This weekend in Richmond was the 10th annual Folk Festival, a time of free melodious goodness along the river. There are five stages with food and crafts for sale in between them. On Friday night, after I finished listening to two soul/blues artists on two different stages amidst the cool air and the sprinkling rain, I was on my way home. As I departed through the paths of wet grass, my journey was interrupted by a loud ruckus that was happening on the other side of the river on Browns Island. With the droves of people that resembled a parade of ants, I walked to see what all the fuss was about. Zydeco (Dwayne Dopsie and the Zydeco Hellraisers) was the music type I read on my folk festival pamphlet. I wasn’t sure what that was, but it sounded like something I would enjoy. The closer I got, the more I recognized what I was hearing something with the flavor of New Orleans…there were percussions, accordions and a loud voice full of energy blaring from the speakers. The singer was a thick muscled African American man sweating like he was on fire from within, and perhaps he was. The audience was a legion of dancers moving and shaking to the beats surrounded by excited onlookers. Arms, heads and hips were in vigorous motion in response to the band. I was glad that I followed the noise, the energy was electric. The loud and boisterous music sparked something alive in my body and the rest of my weekend has fanned the flame.
I expected to return to Richmond Hill to a quiet and dark building, a stark contrast to the Friday night festival I had just enjoyed. On the contrary, walking up the driveway I heard more ruckus, of women’s voices, the unbridled laugher of familiar friends. At 10:30pm, every light was on in the ground floor, the lounge was full and I could barely hear anything intelliable from all of the voices. I moved through the crowd to the refectory to make sure there was enough coffee for our guests. There was a group of women about to dig into a game of cards, they were trying to decide between phase 10 and rummy. They were all smiles and excitement. This was going to be an energizing weekend I could tell. We had with us a group of spirit filled African American women and another group of spry white women who happened to be recovering alcoholics. Both were a joy, both were fully themselves and spicy.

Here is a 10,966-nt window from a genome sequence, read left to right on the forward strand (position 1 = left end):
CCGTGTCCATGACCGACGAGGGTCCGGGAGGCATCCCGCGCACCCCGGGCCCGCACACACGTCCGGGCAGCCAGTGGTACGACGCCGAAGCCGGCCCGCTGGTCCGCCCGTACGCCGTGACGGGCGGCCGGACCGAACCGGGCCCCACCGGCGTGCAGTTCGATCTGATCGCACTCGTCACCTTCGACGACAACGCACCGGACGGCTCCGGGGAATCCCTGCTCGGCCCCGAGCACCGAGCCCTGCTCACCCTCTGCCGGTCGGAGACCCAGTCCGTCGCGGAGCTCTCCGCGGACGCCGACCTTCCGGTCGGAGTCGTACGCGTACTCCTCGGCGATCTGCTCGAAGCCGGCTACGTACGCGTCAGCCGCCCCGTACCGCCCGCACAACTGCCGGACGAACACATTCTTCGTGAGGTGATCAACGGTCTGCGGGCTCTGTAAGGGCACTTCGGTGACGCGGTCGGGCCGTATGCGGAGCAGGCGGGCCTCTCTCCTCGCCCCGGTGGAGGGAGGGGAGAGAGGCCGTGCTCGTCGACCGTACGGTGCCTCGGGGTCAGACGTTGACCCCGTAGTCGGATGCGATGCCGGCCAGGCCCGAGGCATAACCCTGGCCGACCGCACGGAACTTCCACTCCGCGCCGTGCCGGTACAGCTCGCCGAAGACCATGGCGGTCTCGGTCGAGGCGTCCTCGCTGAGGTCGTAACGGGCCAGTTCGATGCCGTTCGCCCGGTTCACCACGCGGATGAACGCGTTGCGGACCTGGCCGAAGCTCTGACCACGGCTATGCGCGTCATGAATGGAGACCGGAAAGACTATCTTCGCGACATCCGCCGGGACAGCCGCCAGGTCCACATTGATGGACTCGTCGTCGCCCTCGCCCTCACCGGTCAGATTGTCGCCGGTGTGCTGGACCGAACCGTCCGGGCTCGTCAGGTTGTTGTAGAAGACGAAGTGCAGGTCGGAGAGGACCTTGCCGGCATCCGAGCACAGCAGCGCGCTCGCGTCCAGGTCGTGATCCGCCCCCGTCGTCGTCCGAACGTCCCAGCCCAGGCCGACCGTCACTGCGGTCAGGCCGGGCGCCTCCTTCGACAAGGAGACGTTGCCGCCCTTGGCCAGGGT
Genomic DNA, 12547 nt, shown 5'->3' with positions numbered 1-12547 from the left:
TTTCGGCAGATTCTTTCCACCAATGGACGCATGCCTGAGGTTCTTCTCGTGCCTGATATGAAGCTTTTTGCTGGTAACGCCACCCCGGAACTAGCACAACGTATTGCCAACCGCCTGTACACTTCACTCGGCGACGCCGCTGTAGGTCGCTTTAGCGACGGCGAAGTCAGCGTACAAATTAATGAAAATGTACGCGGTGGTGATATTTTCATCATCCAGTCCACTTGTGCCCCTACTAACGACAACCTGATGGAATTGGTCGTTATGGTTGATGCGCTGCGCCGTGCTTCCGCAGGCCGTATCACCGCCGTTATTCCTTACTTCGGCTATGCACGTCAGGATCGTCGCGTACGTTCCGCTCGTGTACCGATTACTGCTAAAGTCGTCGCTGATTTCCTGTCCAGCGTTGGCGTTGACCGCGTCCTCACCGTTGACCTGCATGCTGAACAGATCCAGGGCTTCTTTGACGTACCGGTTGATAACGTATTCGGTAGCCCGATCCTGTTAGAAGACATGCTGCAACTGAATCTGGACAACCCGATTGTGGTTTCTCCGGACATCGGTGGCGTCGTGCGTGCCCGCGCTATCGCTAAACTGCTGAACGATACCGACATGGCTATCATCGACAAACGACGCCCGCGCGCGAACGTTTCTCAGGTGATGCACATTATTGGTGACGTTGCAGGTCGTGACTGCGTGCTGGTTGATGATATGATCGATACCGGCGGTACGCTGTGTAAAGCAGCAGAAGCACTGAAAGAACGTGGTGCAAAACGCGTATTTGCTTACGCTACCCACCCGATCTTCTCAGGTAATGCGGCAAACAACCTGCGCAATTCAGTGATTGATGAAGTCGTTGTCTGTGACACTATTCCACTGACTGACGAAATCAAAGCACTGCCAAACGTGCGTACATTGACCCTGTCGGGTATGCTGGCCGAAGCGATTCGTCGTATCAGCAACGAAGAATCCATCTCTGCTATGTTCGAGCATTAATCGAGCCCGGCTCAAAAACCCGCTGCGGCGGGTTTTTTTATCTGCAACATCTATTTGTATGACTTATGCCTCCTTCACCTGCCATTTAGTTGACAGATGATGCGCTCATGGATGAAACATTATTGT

The next morning the group of African American women brought out their swords with passionate prayer, they were prayer warriors I could tell. Their voices were projected and strong, their prayers passionate and lengthy, full of triumph, praise and declaration. It was a surprising gift, we are usually quiet and structured here, but their prayers were dynamic. There was a yes, yes and amen in my spirit after their prayers. They called down the heavens. The spirit was moving and this had my heart stirring.
On Sunday morning at our communion service, our Senior Pastor was in the middle of his sermon about the feast the king invited his town to and no one showed up. Mid-sentence, we heard an outbreak of laughter from outside of the chapel. It was wonderfully disruptive. The AA women’s group was cutting up during a cigarette gathering at 7:30 am in the morning. I had to smile at the unscripted and wild joyfulness that was happening outside of the chapel, a holy disturbance. When I sat down with them for breakfast, I asked if they were having a good weekend. Everyone agreed that they were and apologized for being loud while we were in chapel. I said “I can think of a lot of worst things to hear than laughter.” One of the women commented that laughter had been devoid in her life as an addict that she welcomed it at any turn, it made laughing all the more sacred now. Giving it away as often as she could was a need for her.She said they liked to have a good time because most addicts think sober life will be dry and boring. Consequently, they try to fill their group time with fun, games and laughter. I like that, filling up the space that used to be occupied by addiction and destruction with laughter.
Ironically, the school of spiritual guidance is here this weekend for their monthly retreat. Their theme is the “12 steps of addiction.” It reminds me that we are all addicted to something that we try to fill our empty spaces with things that work temporally, usually to our own detriment. These group of laughing rebels make me realize how God’s grace is needed to free us from our addition. I’m also reminded how he wants to give us joy in exchange for our sadness.From the story in Matthew that was preached this morning, the preacher asked the congregation, “God has thrown a feast, why haven’t we shown up to the party?” Perhaps we are numb or indifferent, or apathetic or simply full of other things. I am not sure, but all of the music that moved my soul, prayer that was full of the spirit and laughter that shook the room seems like a holy invitation to raucous celebration, to feast on the soul filling and nourishing good things life has to offer. I live at a monastery, so I am all for times for silence, solitude and solemnness. This weekend however, was not one of those times, it was a time of filling, filing my heart, and air and soul with good things. I want to make that a discipline as well, being able to enter into celebration, to break out in song and dance when a good tune is playing, to erupt in lively prayer and praise and to bellow out a laugh that infects the group and disrupts anything around it. These are things I surely want to feast on as often as I can, to enter into as often as they are offered and to spread like a wildfire.